By Rob Harvilla
Interpol is either the suavest or the goofiest-lookin’ great band of the past decade. Possibly both. The immaculate suits, the pimp hats, the insouciant smoking… it’s all very Purple Rain. And for those of you who monitor such things, it would appear Carlos D. has entered his Father Guido Sarducci phase. Righteous ’stache, dawg. He looks like a Clue character. Distant royalty. Sir Dingleberry of Worcestershire. Are those bottles of water on the bass amp, or cologne?
I’m stalling because this “secret” show was both excellent and nondescript—only three new songs, perhaps a bit thornier and more gothic, a Concrete Blonde sort of vampiric menace that served set opener “Pioneer to the Falls” well. Paul Banks was in splendid voice (the best article ever written about his particular talents can be found here), hammering out the last verse a cappella amid a thicket of lustily hooting ladies. His talent for turning cliché into shellshocked profundity (“You fly straight into my heart” is his new come-on) is remarkable. Apparently Our Love to Admire, out in early July, has a song called “No I in Threesome.” Sold.
Band is killer live. Just a monster. The rhythm section is pure liquid evil—jittery and complicated but never overbearing, pulling “Narc” from one of the band’s prettiest choruses to a brief, quiet goth reggae breakdown of a (superior) sort than the Police will spend the summer awkwardly shoehorning into every one of their hits under the auspices of “updating” them. (“Roxanne” will soon be suffering far greater indignities than she ever encountered on the streets.) Tunes from Antics, a bit samey and listless on record, tended to be highlights here, particularly “Not Even Jail” (building to a crescendo more hostile than these ordinarily restrained dudes ordinarily allow) and the nifty guitar duels of “Take You on a Cruise.” The crowd freaked out for “Slow Hands,” which the alt-rock station in San Francisco flogged endlessly back in ’04; new single “The Heinrich Maneuver,” though clever and appreciably bitter, lacks a bit of the oomph and catchiness required for such devotion.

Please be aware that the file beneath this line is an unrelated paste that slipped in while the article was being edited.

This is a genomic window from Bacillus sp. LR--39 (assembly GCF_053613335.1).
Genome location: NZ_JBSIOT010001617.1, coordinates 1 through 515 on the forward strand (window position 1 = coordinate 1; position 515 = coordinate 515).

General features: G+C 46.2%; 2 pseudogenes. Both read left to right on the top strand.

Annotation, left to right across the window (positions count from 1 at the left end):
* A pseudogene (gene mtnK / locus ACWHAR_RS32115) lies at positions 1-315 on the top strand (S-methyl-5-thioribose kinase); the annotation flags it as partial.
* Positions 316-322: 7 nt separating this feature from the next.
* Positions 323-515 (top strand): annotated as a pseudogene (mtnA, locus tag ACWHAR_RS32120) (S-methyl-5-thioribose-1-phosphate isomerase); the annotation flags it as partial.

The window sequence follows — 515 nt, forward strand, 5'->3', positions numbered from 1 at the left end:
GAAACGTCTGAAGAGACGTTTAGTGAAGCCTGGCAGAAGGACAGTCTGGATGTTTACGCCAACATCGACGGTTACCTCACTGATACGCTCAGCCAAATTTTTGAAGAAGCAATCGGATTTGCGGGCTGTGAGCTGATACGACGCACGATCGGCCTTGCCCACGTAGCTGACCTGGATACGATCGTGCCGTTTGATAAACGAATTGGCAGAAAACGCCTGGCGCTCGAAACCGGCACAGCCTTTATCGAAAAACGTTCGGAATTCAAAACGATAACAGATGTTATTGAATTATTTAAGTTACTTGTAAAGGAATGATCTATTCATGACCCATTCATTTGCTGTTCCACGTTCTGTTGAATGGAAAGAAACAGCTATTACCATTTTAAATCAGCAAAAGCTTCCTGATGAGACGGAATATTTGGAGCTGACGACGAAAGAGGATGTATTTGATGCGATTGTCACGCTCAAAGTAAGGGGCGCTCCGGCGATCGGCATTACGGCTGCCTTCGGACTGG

How the fuck do you not play “NYC” at this show, incidentally? Gas face. It’s still Interpol’s finest hour by miles, their opulent boredom and masterful nonchalance briefly channeled into something more romantic and transcendent—when the drums kick in at 2:07 you just wanna die, the finest, sharpest cheese money can buy, the ultimate shoegazer ballad. Antics, though serviceable, had no such moment. Will we merely admire Admire in similar fashion? The suits still fit, and the knotty, elegant, vaguely lurid tunes still dazzle—we just need a few more moments when we’re too overwhelmed to be merely impressed, when they look so good they wanna kiss themselves.